From Head to Toe Performance Tip #2: Make Friends with a Foreign Piano


Once a piece is memorized with all the details in place it would seem a successful shake handsperformance would follow. I believe there are THREE MORE ESSENTIAL elements that guarantee a positive outcome for a rookie and seasoned performer. In my opinion, these steps involving the head down to the toes are almost as important as preparing the piece itself.

To learn about the FIRST element: The 5 P's of Performing, click here. Here's the SECOND of the three elements. 

Make Friends with a Foreign Piano

As pianists, we rarely have the opportunity to carry our instrument along with us which means we will encounter oodles of strange pianos. If there is any chance before a performance, I require my students to make friends with the foreign piano. Here's what I share with pianists before they venture into a performance venue.

Prepare a scale and chord progression routine. This is not a warm up for your fingers--they are usually rarin' to go! Think of this carefully planned routine as an information-gathering expedition.


Play the scale with musical intention. Include a crescendo and diminuendo as you move up and down the scale to test the key weight. This helps to recognize how much arm weight is needed behind firm fingers to create a solid forte and piano tone.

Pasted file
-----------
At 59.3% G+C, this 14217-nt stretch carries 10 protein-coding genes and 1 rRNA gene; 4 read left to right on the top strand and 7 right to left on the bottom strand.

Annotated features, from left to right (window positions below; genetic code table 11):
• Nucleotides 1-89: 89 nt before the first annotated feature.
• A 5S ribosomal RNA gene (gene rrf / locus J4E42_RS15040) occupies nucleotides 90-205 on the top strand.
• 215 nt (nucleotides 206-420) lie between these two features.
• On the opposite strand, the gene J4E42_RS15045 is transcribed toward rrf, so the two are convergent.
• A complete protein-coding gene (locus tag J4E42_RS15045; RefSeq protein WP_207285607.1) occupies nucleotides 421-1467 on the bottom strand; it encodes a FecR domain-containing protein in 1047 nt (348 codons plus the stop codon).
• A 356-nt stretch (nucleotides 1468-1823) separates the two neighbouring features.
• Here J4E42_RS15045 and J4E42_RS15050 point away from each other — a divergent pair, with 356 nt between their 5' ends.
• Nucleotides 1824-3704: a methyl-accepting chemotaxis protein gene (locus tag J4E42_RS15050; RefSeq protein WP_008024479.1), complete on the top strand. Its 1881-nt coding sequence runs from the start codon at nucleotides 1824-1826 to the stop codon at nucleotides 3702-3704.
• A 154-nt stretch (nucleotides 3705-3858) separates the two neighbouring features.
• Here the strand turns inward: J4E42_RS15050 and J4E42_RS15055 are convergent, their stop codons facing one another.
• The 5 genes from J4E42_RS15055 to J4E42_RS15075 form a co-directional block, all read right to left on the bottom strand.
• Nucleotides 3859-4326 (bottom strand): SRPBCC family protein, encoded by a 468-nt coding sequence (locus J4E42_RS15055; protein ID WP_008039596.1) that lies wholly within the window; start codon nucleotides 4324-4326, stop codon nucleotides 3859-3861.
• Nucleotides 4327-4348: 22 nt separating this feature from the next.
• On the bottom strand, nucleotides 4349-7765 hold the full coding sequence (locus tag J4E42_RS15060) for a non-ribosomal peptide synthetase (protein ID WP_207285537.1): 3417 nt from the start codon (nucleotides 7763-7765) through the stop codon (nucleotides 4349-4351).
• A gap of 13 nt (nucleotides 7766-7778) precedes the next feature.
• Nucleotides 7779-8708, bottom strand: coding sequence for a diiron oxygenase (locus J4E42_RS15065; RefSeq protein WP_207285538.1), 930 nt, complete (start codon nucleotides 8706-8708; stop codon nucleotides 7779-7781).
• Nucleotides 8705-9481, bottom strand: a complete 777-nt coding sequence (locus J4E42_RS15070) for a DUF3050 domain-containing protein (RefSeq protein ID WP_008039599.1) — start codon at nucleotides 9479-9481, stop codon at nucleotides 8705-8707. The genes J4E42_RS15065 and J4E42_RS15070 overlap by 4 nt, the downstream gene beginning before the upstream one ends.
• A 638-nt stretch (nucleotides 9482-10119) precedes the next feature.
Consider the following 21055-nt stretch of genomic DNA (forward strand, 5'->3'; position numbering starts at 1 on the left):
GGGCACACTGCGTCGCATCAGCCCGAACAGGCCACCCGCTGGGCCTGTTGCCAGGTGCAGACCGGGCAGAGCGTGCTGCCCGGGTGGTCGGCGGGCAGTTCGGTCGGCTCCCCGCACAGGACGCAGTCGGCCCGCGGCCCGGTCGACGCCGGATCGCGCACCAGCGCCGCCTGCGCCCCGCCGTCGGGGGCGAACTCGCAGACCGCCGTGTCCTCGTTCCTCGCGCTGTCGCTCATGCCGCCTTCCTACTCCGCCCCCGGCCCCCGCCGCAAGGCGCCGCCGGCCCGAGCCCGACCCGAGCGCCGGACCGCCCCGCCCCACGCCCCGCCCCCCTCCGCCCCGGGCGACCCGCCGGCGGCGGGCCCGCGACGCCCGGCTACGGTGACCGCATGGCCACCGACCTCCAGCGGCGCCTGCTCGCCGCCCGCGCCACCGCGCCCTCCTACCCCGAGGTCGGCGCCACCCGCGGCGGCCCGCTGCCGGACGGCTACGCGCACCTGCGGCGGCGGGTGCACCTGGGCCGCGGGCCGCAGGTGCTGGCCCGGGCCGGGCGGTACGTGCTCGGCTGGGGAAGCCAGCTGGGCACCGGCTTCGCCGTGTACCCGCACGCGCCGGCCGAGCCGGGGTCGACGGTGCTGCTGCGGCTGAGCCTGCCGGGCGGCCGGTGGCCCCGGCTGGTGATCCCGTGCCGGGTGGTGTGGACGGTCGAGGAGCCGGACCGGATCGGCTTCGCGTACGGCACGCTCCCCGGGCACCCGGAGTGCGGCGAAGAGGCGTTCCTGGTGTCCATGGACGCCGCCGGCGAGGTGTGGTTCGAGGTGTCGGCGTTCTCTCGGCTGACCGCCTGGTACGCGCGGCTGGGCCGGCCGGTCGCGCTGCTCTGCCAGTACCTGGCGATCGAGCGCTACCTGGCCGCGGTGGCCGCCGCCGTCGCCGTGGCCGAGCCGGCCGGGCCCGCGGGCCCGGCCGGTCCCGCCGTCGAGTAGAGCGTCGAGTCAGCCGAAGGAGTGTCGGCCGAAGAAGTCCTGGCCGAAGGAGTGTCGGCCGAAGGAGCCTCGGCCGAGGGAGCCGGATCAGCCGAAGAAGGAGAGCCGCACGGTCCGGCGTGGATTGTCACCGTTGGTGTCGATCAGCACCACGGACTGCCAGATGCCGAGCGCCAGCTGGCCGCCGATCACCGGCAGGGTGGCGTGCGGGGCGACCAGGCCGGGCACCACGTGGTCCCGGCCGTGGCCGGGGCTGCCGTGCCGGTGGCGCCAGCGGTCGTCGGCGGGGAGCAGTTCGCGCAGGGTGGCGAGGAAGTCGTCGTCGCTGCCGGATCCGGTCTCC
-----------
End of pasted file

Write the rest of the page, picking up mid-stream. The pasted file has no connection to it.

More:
Play the chord progression using the pedal. Locate the damper pedal first and then play the progression or cadence to determine what is required to lower and lift it to create clean pedaling.

My Observations

When adjudicating festivals and competitions, I notice many participants opt out of "warming up." Since I'm usually busy writing my last comments about the prior performance, it seems appropriate for the next student sitting on the bench to take advantage of the free time.

A good deal of performers look puzzled or shy away from my invitation to play a scale. My guess is that they did not come prepared with a routine to test the instrument. Others will rip off an amazing 4-octave scale and lovely chord progression but I'm not sure if the purpose was to warm up the fingers, check out the piano or was a stunt to intimidate the other contestants :-).

In my opinion, equipping students with a simple warmup plan (or encouraging them to design their own) will provide a ritual that will empower them to:

  • enter into a vulnerable situation with the comfort of something familiar.
  • gather tactile and audio information about the piano.
  • integrate this fact-finding mission into a successful performance.

Stay tuned for the THIRD performance tip.